• @Ramhound Many of my answers are ordered or bullets lists. Does it mean that my "style" is ChatGPT-ed or did ChatGPT followed mine :) ? Commented Dec 25, 2022 at 14:48
  • @ReddyLutonadio - I have never seen one of your answers. I have linked to two of the deleted user's answers though, compare and contrast.
    – Ramhound
    Commented Dec 25, 2022 at 21:57


ChatGPT is only Google on steroids, parroting stuff with no understanding or experience. It will copy bugs, and its generated code, while it may work for the test values, may fail for others, or may contain known security bugs.

We really expect answers to be based on experience, or to be found in some credible source, or that have been critically examined by the person to post the answer. For ChatGPT, we have none of these.

Answers by ChatGPT are at best a collection of random fragments and cannot really be called "answers".




  • ChatGPT or similar technology might be really good for helping to find duplicate questions, or a probability score that the question has been asked before.

  • It would be interesting if ChatGPT or other AI itself (not via human copy-paste) was basically an occasional random contributor on a leash.

    • Perhaps: such contributions initially only visible only to users with enough rep and placed in review queues, and if judged to submit good answers, then they'd show up. Question asker would still have to accept it.

    • If a long time passes and AI sucks, that's good data to have, right?

  • Let's start by having the question search act properly, then think about ChatGPT integration...
    – einpoklum
    Commented Jan 1, 2023 at 21:58

Certain uses of ChatGPT should not be allowed, but a "total ban" of all uses is a bit overboard.

Straw-man proposal (reposted from my meta.askubuntu.com answer on the same topic - More info there; short-version here):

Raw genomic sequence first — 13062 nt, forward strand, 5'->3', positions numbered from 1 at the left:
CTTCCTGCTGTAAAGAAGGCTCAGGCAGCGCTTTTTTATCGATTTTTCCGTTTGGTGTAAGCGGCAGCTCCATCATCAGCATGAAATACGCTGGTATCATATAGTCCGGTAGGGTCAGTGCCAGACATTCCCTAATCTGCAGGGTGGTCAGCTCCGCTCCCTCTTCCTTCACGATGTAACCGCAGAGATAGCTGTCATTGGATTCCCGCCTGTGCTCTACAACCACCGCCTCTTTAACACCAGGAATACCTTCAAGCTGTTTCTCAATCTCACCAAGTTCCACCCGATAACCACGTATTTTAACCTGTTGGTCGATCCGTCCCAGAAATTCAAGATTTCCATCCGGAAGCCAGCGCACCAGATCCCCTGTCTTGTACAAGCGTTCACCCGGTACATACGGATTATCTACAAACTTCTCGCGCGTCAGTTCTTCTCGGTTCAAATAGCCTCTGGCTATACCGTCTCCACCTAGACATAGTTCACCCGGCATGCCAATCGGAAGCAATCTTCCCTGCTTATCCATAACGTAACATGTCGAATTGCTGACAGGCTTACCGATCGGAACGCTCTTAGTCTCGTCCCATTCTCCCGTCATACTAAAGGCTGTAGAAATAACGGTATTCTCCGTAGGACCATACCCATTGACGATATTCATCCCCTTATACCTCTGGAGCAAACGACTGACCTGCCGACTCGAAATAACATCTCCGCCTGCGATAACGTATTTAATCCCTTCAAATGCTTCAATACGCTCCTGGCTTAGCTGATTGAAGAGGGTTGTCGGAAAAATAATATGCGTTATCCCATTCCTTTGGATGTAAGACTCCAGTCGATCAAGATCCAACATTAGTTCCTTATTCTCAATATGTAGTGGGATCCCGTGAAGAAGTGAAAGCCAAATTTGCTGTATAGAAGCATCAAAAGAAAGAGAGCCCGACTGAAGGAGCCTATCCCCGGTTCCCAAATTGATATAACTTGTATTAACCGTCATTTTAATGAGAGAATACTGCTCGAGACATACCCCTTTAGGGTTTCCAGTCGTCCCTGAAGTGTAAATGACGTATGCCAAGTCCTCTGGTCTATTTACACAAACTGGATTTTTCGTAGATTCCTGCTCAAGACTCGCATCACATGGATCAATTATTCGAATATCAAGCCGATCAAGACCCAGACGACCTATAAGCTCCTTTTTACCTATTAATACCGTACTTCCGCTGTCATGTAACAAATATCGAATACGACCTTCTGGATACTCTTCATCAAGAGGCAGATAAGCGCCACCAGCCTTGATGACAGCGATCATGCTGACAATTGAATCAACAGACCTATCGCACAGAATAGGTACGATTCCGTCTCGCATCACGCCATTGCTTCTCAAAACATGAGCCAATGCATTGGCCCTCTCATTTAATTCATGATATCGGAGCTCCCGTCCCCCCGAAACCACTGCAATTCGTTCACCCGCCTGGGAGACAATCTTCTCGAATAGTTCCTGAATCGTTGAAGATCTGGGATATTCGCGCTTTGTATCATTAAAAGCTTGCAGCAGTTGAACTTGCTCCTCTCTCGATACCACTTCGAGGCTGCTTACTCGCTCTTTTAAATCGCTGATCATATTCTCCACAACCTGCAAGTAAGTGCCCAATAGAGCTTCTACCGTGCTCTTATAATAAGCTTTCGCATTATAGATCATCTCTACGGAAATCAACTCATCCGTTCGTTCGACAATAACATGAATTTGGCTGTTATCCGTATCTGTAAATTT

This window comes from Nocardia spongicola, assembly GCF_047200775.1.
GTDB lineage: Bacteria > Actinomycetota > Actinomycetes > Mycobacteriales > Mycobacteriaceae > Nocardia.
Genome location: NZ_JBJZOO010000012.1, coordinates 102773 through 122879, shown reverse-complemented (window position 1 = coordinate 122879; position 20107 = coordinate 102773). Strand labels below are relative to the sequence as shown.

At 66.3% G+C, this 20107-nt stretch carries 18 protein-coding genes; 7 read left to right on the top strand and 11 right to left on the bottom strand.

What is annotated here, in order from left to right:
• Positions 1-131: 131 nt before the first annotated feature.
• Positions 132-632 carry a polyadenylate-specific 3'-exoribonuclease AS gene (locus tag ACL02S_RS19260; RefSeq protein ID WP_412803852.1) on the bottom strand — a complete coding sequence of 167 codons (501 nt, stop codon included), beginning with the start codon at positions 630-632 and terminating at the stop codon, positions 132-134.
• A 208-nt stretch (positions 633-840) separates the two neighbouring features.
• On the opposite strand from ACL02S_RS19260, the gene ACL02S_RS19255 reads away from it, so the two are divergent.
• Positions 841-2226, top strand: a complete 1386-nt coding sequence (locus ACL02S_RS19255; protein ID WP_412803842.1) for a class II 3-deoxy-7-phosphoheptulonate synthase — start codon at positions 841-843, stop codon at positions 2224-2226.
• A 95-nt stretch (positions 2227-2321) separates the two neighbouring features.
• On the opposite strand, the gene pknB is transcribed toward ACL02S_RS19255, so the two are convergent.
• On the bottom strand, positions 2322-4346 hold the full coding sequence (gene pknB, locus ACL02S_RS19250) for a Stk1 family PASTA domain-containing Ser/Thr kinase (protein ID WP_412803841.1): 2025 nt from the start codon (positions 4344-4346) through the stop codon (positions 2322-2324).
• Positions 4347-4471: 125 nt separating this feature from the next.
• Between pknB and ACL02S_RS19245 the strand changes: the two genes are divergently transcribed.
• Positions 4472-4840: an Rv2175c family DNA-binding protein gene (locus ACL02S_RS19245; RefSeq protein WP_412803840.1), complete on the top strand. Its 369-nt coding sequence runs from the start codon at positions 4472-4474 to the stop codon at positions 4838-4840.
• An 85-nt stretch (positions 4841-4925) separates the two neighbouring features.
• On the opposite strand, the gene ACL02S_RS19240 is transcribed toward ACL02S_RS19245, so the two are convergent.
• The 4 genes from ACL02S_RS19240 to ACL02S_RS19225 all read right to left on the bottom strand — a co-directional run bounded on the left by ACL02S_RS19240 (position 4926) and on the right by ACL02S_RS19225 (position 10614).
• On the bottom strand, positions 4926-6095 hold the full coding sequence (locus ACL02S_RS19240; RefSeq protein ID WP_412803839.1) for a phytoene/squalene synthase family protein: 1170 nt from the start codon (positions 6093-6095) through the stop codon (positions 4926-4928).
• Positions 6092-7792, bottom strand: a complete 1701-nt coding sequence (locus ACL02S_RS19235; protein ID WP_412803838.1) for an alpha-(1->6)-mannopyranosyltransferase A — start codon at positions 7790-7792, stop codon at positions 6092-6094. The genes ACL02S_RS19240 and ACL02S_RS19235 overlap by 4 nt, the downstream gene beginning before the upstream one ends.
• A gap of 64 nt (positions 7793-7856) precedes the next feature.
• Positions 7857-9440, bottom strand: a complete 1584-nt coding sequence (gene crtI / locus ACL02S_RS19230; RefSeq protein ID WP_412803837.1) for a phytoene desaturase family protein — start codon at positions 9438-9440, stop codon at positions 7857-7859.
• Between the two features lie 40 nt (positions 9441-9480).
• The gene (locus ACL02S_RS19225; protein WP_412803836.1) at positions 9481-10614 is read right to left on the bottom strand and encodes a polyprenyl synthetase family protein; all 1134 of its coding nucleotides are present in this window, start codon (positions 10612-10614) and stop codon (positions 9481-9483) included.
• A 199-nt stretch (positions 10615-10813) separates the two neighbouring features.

• ChatGPT should not be used to write answers, but rather to improve answers.

  • A ChatGPT-based answer should never be posted by someone without subject matter expertise in the question being asked in the first place. Confirming that the answer works is not enough. If you are even using ChatGPT to assist you in crafting the answer, then you must have the ability to:

    • Confirm that the answer is correct and works
    • Fully understand the answer that you are posting
    • Correct any issues
    • Communicate the answer in your own words
    • Reply to follow-up questions/comments about your answer
    • Warn of corner cases or potential issues if needed
    • Cite any reliance you made on ChatGPT for the answer

That's in addition to the normal requirements for a good answer. As just one example from that help page, answering a commonly-asked-duplicate is not useful, regardless of whether your answer is AI-assisted or not.

  • 2
    “Certain uses of ChatGPT should not be allowed, but a "total ban" of all uses is a bit overboard.” - A total ban is the only way to prevent improper usage of the tool. I haven’t seen a single Chart GPT answer that actually answered a SU question and I have seen (and reported) more than a dozen.
    – Ramhound
    Commented Dec 20, 2022 at 1:19
  • 1
    @Ramhound Just to be clear, in advocating for a "total ban", you seem to be saying that you or I (both experienced users) should never use anything found via ChatGPT in an answer or edit here on Super User, right? Commented Dec 20, 2022 at 1:24
  • 5
  • 1
    @Ramhound And in my experience (mentioned in the linked Ask Ubuntu answer) it has generated information that has improved answers and posts here on Stack Exchange (and elsewhere). I'm not a fan of banning a useful tool. Instead, I propose that we allow users who can to use it responsibly, and ban users who don't use it responsibly. Commented Dec 20, 2022 at 1:34